Course Hero. "Jane Eyre Study Guide." Course Hero. 28 July 2016. Web. 22 Jan. 2019. <https://www.coursehero.com/lit/Jane-Eyre/>.
Course Hero. (2016, July 28). Jane Eyre Study Guide. In Course Hero. Retrieved January 22, 2019, from https://www.coursehero.com/lit/Jane-Eyre/
(Course Hero, 2016)
Course Hero. "Jane Eyre Study Guide." July 28, 2016. Accessed January 22, 2019. https://www.coursehero.com/lit/Jane-Eyre/.
Course Hero, "Jane Eyre Study Guide," July 28, 2016, accessed January 22, 2019, https://www.coursehero.com/lit/Jane-Eyre/.
Professor Regina Buccola of Roosevelt University provides an in-depth summary and analysis of Chapters 6 and 7 of Charlotte Brontë's novel Jane Eyre.
On her second day at Lowood, Jane begins classes, noting how cold the classroom is. She notices that Miss Scatcherd frequently targets Helen Burns for punishment over minor infractions; she beats Helen "a dozen strokes with the bunch of twigs." Jane asks Helen how she can endure such treatment without becoming angry and rebellious. Helen explains that she benefits from the criticisms because Miss Scatcherd is right about her "faults." Helen admits to being disorganized and undisciplined, "careless" and forgetful. Miss Scatcherd, Helen says, is only trying to improve her. Jane says she dislikes people who dislike her and feels compelled to defy anyone who punishes her unjustly. Helen advises Jane to "read the New Testament" and follow Christ's advice to "love your enemies." When Jane tells Helen why she can't love Mrs. Reed and John, Helen responds that Jane will be "happier if [she] trie[s] to forget" both Mrs. Reed's cruelty and her own "passionate emotions."
Jane describes in more detail the hardships of life at Lowood during her "first quarter." The girls are always hungry because of the small portions and poor quality of the food, and they don't have warm clothing for the long trek to church in the cold and snow. After Jane has been at Lowood for three weeks, Brocklehurst visits the school. Brocklehurst reprimands Miss Temple for spending too much money on food and clothing for the students. Then he demands that girls with abundant or curly hair have it cut off completely to make them look modest and plain. Brocklehurst's very well dressed wife and two daughters come in. Jane drops her slate, breaking it, and for punishment Brocklehurst has her stand on a stool at the front of the room for 40 minutes. Then he warns the entire school to shun Jane because she is a liar. Mortified, Jane's emotions begin to get the better of her. As her emotions begin to rise again, Helen comes near her to talk to the teacher and meets her eyes in a silent signal of support. When Helen returns to her seat, she smiles warmly at Jane, "like a reflection from the aspect of an angel."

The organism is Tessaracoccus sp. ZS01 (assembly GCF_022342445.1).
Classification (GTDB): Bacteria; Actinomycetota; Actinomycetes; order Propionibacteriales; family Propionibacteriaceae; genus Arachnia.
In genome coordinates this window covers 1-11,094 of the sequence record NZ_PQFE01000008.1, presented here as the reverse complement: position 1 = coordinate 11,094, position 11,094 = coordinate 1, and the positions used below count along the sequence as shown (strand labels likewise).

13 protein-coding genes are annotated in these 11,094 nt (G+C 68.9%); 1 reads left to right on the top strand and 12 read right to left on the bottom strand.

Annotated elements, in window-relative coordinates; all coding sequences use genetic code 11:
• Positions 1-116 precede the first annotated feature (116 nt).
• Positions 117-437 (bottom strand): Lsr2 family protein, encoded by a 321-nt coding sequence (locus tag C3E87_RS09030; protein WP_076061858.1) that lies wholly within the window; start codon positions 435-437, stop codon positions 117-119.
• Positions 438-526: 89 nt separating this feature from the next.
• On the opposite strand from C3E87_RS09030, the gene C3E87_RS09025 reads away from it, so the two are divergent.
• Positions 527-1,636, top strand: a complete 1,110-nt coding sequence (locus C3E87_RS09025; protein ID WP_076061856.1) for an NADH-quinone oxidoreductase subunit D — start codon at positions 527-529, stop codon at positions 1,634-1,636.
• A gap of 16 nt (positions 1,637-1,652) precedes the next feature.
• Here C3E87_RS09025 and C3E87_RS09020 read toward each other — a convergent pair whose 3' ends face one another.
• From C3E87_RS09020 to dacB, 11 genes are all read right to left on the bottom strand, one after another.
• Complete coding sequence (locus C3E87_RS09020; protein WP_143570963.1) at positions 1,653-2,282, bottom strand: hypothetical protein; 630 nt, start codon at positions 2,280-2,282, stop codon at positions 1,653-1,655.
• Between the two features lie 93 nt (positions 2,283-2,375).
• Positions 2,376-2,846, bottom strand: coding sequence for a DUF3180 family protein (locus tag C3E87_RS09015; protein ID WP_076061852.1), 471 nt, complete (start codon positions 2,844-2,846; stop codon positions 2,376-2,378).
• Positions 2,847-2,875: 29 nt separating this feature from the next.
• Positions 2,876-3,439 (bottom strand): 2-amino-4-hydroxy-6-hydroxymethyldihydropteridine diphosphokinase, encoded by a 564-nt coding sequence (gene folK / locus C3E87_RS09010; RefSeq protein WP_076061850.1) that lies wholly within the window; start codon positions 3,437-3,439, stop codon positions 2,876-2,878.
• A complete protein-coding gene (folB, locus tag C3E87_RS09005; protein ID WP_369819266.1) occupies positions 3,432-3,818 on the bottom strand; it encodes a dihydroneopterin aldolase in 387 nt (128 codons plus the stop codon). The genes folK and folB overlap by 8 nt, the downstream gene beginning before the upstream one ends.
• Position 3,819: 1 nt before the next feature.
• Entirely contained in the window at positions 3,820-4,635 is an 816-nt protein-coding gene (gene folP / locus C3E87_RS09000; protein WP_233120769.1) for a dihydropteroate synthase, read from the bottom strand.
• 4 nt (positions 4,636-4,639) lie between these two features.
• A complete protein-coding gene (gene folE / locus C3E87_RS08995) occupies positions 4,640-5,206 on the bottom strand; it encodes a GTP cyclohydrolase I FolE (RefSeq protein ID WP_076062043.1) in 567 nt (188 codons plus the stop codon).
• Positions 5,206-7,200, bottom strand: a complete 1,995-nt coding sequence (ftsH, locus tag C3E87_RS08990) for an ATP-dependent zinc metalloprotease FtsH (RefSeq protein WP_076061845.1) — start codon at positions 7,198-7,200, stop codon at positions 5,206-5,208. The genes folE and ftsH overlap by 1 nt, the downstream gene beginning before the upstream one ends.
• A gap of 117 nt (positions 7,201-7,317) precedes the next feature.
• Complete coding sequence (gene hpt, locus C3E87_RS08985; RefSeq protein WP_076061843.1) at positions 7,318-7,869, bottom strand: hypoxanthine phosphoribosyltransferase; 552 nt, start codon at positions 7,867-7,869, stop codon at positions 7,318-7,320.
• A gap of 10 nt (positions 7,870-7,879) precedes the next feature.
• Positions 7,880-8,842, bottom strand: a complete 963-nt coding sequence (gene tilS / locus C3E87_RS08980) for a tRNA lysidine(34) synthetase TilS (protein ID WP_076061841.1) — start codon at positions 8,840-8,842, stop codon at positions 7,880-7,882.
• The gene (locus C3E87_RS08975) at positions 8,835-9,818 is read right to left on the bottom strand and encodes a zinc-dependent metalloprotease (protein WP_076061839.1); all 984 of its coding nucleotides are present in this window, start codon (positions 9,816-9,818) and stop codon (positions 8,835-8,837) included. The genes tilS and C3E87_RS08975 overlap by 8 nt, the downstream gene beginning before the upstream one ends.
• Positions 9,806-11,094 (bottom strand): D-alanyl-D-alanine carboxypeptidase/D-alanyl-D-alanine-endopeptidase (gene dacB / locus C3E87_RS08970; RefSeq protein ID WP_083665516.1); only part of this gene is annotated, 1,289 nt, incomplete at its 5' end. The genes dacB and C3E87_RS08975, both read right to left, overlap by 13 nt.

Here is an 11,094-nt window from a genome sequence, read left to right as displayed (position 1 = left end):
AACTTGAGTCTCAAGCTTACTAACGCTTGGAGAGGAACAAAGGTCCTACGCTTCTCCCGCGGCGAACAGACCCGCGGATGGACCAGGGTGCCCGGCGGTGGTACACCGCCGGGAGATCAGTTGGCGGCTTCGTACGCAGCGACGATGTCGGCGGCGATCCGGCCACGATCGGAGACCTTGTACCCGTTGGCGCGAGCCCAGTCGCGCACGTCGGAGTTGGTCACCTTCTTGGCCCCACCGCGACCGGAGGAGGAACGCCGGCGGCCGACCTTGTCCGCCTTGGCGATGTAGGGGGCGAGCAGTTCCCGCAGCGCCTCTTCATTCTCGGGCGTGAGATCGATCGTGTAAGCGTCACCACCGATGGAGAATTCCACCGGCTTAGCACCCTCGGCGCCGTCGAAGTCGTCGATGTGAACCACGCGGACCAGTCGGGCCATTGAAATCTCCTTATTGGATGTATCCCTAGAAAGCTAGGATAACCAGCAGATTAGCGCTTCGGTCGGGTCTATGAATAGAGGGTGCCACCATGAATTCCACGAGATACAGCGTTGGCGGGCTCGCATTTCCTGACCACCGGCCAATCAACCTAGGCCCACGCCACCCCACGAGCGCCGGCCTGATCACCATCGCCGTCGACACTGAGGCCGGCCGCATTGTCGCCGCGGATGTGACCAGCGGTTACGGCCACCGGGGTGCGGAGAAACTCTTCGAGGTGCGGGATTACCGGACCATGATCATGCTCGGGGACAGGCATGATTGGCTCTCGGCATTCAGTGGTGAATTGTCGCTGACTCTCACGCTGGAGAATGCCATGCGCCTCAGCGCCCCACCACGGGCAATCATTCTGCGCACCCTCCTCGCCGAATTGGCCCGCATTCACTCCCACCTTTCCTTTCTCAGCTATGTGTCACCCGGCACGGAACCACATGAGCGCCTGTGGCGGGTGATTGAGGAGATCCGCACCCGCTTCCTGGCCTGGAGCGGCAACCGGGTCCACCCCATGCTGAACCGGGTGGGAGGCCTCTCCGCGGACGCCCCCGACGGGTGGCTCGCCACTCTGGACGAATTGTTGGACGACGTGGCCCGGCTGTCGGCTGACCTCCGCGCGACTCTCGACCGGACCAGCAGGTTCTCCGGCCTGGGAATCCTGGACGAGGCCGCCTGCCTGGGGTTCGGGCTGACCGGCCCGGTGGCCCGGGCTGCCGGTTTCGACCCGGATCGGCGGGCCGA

In Chapter 6, Jane is fascinated by the way Helen handles being punished because it is the opposite of how she herself reacts to punishment. Jane seems to have a vague sense that she should learn to control her rebellious, passionate nature. She can't quite understand Helen's "doctrine of endurance," but she says, "Still I felt that Helen Burns considered things by a light invisible to my eyes. I suspected she might be right and I wrong; but ... I put [thinking about] it off to a more convenient season." This theme of governing one's passions recurs throughout the story and is examined through the actions of several of the characters.
Jane's ability to follow Helen's model is tested in the next chapter, when she is punished for dropping her slate. Worse than that, Jane's worst fears are realized when Brocklehurst condemns her as a liar. She struggles with her anger against Brocklehurst. Will she respond to his accusations with a passionate outburst, or will her conversation with Helen help her to have a more measured response? How will the support she receives from Helen affect her behavior? The chapter ends with Jane reflecting on the irony of her perception of Helen's goodness and deeply moral nature versus yet another unjust punishment Helen suffers at the hands of Miss Scatcherd, who, like Brocklehurst and Mrs. Reed, represents the hypocrisy that Brontë criticizes.